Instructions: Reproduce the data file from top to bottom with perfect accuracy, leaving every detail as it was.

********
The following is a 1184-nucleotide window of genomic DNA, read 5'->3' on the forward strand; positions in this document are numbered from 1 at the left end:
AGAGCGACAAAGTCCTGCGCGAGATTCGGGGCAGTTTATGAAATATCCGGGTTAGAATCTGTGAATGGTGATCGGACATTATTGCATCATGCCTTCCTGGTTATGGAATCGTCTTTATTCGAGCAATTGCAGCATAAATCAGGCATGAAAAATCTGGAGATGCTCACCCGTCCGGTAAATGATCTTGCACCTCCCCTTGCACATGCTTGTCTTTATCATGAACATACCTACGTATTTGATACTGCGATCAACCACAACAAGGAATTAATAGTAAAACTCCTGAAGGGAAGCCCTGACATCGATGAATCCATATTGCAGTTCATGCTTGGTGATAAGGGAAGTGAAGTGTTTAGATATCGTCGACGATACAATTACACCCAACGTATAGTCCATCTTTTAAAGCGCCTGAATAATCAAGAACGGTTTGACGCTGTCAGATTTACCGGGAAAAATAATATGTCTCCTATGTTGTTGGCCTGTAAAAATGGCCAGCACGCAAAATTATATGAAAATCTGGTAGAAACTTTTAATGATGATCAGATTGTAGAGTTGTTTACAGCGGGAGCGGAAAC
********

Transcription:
The following is a 1184-nucleotide window of genomic DNA, read 5'->3' on the forward strand; positions in this document are numbered from 1 at the left end:
AGAGCGACAAAGTCCTGCGCGAGATTCGGGGCAGTTTATGAAATATCCGGGTTAGAATCTGTGAATGGTGATCGGACATTATTGCATCATGCCTTCCTGGTTATGGAATCGTCTTTATTCGAGCAATTGCAGCATAAATCAGGCATGAAAAATCTGGAGATGCTCACCCGTCCGGTAAATGATCTTGCACCTCCCCTTGCACATGCTTGTCTTTATCATGAACATACCTACGTATTTGATACTGCGATCAACCACAACAAGGAATTAATAGTAAAACTCCTGAAGGGAAGCCCTGACATCGATGAATCCATATTGCAGTTCATGCTTGGTGATAAGGGAAGTGAAGTGTTTAGATATCGTCGACGATACAATTACACCCAACGTATAGTCCATCTTTTAAAGCGCCTGAATAATCAAGAACGGTTTGACGCTGTCAGATTTACCGGGAAAAATAATATGTCTCCTATGTTGTTGGCCTGTAAAAATGGCCAGCACGCAAAATTATATGAAAATCTGGTAGAAACTTTTAATGATGATCAGATTGTAGAGTTGTTTACAGCGGGAGCGGAAAC